There has been plenty to forage for autumn crafts as well. Sycamores are one of the trees that do well here and we have several on our land. Their seeds lend themselves to a variety of crafts for our kids during this season. We have also gathered and pressed leaves and collected rosehips and moss to create autumn wreaths.
The end of summer certainly doesn’t mark the end of outdoor play for our two youngest girls. Far from it. They have been delighted that a week of rain has brought back the stream that runs along the front of our drystone wall. Now is a time for making little rafts, playing pooh sticks and pretend fishing.
We are also at the beach as much as ever. I really enjoy a blustery walk on the beach and the beachcombing opportunities are at their best after stormy weather. The weather changes so quickly in the Orkney Islands. I have often heard it said that you can experience all four seasons in one day here and it certainly feels that way sometimes. So one minute we are out in bare feet and t-shirts and the next we are in winter woolies and waterproofs!
Because a lot of this small island is blanket bogland, the rains of autumn and winter have a huge effect on the land around us. The rivers and streams which are quiet or disappear completely over summer, are now raging and where the ground was dry under foot (if slightly springy), there is now a definite squelch with every step!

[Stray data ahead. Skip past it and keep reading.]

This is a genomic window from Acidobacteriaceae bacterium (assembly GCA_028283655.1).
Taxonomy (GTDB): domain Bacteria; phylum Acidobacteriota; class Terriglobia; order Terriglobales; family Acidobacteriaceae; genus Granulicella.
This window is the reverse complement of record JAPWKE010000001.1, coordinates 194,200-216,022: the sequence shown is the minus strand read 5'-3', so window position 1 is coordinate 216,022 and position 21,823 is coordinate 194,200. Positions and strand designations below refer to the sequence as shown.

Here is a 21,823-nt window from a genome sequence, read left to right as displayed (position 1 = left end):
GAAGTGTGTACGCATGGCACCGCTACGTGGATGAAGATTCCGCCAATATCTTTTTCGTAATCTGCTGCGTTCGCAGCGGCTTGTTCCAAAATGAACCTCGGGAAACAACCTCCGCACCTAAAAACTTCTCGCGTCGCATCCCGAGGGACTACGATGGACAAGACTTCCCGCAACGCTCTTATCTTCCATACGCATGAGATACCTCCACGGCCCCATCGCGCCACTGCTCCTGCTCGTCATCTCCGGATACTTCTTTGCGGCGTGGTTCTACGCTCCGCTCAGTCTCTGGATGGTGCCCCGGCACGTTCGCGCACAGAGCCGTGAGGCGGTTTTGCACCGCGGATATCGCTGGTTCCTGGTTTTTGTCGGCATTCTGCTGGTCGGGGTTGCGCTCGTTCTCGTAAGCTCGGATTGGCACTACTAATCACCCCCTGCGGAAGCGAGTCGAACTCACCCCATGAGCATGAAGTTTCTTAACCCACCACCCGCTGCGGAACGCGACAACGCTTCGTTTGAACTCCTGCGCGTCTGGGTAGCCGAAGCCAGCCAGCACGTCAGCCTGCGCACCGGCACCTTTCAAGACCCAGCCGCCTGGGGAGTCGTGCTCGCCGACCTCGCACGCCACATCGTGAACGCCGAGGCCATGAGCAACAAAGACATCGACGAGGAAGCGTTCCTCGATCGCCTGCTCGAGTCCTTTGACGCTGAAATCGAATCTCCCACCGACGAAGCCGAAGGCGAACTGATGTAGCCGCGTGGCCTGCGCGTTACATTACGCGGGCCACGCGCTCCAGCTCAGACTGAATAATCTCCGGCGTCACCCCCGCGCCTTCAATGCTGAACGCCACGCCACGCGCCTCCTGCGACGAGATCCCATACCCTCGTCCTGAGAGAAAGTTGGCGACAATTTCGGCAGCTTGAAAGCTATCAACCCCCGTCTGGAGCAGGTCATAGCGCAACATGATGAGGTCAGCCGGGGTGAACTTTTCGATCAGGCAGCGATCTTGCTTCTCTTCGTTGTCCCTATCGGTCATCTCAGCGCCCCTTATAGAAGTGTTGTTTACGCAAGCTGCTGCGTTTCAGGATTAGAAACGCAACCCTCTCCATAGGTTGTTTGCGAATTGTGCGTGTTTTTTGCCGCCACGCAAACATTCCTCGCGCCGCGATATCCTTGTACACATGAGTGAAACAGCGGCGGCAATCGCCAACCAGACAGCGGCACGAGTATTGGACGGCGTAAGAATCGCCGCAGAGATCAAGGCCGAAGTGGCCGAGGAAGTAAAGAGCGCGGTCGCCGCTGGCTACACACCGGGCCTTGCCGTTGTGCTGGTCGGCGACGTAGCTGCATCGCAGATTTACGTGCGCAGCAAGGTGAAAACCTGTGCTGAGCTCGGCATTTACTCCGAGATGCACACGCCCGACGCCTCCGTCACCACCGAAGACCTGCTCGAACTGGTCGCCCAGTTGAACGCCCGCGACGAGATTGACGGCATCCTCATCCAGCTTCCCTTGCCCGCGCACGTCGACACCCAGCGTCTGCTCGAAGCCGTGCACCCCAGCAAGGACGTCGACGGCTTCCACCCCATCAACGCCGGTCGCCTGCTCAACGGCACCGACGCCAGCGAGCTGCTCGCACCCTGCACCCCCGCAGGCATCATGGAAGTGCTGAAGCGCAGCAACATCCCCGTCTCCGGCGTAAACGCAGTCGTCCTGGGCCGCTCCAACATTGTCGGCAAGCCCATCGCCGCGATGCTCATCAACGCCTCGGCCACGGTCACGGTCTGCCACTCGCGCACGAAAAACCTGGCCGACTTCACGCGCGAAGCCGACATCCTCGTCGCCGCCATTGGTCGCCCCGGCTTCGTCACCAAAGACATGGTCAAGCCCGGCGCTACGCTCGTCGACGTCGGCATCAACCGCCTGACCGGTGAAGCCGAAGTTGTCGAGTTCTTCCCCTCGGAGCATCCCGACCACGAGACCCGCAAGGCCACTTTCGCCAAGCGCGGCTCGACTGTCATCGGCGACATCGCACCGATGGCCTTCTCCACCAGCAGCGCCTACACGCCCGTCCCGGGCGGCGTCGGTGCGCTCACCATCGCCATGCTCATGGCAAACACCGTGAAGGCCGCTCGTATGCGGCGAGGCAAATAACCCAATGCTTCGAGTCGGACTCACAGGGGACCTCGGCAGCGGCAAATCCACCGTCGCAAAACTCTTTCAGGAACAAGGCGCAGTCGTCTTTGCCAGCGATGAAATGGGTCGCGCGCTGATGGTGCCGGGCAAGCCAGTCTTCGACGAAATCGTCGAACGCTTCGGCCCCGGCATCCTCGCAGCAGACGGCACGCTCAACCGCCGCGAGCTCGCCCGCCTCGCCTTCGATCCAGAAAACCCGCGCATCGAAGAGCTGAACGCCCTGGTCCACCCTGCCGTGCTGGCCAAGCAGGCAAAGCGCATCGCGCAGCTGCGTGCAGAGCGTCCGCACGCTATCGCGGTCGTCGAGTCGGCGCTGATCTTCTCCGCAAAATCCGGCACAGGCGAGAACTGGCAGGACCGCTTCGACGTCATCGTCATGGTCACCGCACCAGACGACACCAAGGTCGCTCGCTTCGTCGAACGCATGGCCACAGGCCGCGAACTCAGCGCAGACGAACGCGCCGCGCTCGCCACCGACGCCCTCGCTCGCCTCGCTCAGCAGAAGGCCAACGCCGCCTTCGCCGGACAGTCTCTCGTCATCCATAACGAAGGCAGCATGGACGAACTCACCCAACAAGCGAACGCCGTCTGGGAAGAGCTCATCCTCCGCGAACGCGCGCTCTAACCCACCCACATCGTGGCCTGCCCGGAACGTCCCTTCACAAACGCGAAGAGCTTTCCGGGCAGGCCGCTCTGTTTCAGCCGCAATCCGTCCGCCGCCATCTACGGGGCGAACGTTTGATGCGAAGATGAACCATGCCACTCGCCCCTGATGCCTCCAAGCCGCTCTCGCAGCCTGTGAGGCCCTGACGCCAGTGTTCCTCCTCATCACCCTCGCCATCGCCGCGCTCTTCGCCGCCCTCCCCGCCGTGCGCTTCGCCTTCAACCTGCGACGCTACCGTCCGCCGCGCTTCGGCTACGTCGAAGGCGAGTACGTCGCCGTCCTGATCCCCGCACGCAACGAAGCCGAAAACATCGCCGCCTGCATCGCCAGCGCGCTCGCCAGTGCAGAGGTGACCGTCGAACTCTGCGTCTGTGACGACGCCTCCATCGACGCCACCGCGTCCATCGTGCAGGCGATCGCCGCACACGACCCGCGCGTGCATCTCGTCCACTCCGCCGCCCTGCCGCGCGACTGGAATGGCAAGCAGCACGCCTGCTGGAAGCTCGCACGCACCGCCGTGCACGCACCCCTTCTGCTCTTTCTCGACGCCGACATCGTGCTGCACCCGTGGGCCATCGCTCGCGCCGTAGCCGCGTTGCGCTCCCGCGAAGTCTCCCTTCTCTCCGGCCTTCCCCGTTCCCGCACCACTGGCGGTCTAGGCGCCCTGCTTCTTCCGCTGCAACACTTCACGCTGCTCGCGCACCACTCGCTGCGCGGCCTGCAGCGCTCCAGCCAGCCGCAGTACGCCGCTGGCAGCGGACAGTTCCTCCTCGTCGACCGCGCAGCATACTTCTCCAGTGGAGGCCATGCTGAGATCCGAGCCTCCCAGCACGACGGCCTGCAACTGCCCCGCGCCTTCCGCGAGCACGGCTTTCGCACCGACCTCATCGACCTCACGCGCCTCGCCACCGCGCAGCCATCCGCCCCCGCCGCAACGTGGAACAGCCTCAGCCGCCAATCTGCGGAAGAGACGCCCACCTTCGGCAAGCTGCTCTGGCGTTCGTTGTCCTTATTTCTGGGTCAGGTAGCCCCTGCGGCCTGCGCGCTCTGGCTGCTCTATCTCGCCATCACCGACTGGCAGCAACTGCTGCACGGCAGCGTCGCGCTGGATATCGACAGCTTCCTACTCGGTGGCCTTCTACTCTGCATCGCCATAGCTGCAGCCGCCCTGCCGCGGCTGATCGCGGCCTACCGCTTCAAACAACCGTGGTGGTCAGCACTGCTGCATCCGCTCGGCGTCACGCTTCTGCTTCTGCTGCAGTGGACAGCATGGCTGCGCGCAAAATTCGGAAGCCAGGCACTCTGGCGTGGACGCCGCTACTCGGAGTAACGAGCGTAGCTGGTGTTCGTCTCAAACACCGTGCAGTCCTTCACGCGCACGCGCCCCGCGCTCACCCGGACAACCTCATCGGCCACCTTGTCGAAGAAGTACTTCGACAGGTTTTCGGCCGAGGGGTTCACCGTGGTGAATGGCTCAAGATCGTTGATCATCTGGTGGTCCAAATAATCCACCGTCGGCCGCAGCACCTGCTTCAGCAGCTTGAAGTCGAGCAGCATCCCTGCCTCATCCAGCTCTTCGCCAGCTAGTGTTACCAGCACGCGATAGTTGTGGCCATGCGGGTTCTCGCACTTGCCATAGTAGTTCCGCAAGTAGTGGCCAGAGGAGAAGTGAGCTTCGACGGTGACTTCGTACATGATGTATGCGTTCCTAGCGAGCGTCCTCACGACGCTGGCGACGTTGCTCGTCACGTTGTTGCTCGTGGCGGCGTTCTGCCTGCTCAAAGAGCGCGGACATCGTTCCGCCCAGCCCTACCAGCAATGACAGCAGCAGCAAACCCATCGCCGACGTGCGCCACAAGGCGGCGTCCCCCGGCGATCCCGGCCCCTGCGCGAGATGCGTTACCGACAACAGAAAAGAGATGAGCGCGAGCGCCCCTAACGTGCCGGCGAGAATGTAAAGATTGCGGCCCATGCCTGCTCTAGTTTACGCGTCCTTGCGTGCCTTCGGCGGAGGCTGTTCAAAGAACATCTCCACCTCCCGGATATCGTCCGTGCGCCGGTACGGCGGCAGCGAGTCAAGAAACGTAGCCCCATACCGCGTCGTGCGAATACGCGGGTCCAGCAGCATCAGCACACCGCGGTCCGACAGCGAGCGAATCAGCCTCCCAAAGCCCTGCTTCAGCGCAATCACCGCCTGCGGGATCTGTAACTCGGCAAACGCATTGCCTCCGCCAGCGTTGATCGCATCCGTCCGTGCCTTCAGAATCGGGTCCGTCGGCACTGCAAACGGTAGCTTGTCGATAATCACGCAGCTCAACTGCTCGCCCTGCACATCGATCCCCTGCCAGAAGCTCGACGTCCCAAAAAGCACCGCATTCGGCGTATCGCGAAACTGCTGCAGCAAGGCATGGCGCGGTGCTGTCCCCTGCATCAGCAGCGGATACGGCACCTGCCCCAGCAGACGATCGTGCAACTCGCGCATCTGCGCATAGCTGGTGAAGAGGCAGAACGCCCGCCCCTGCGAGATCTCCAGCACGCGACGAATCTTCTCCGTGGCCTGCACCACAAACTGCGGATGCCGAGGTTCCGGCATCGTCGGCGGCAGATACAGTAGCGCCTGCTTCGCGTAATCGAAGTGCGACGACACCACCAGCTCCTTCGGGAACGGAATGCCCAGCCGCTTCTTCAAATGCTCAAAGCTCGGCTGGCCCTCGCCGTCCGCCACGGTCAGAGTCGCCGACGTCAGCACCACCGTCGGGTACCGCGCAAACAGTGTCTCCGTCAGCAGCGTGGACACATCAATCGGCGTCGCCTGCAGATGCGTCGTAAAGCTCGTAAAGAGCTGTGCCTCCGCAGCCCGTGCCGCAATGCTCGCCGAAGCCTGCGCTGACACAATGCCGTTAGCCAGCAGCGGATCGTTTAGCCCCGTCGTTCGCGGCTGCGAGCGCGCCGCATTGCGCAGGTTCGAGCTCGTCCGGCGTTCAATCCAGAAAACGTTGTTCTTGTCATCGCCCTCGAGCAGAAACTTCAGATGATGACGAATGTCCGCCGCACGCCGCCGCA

I have been busily clearing some of our rather wild garden on nice days, in the hope that we will still be able to make some use of it through the winter, though I fear it will be a bit of a mudbath! The thick layers of moss underneath the grasses, retain so much moisture that the water just pools up on the surface.
The sounds of the birds have changed, with less variety of calls, now that the seabirds have all raised this years young. But I am glad to hear the return of the honking geese. There is something about their call that I find comforting and cosy.
The beaches continue to be littered with jellyfish and we have found that we have just as many caterpillars in the garden as we did in the spring. The tiger moth caterpillars are busy munching, before settling down over winter, to reemerge next spring for even more fattening up.
I can’t believe how quickly our first year in the Orkney Islands has gone by, especially as much of it has been spent in lockdown. You might think that time would have passed slowly spent in isolation, but there has been so much to experience and so much work to be done to get our life up and running here, that it has flown by all too fast.
So I find myself wondering what this next year will bring. Will we finally get to see something of a normal life in Orkney? Will we get to meet more people and make connections and friendships here when covid restrictions are lifted? Will we find a way to continue to move towards self-sufficiency with our limited funds? Will our businesses start to flourish?
There are a lot of unknowns.
But I think that is true of life for everyone. For now, we will make the most of the beauty around us and plan for celebrations of autumn and winter as the year passes through it’s last quarter.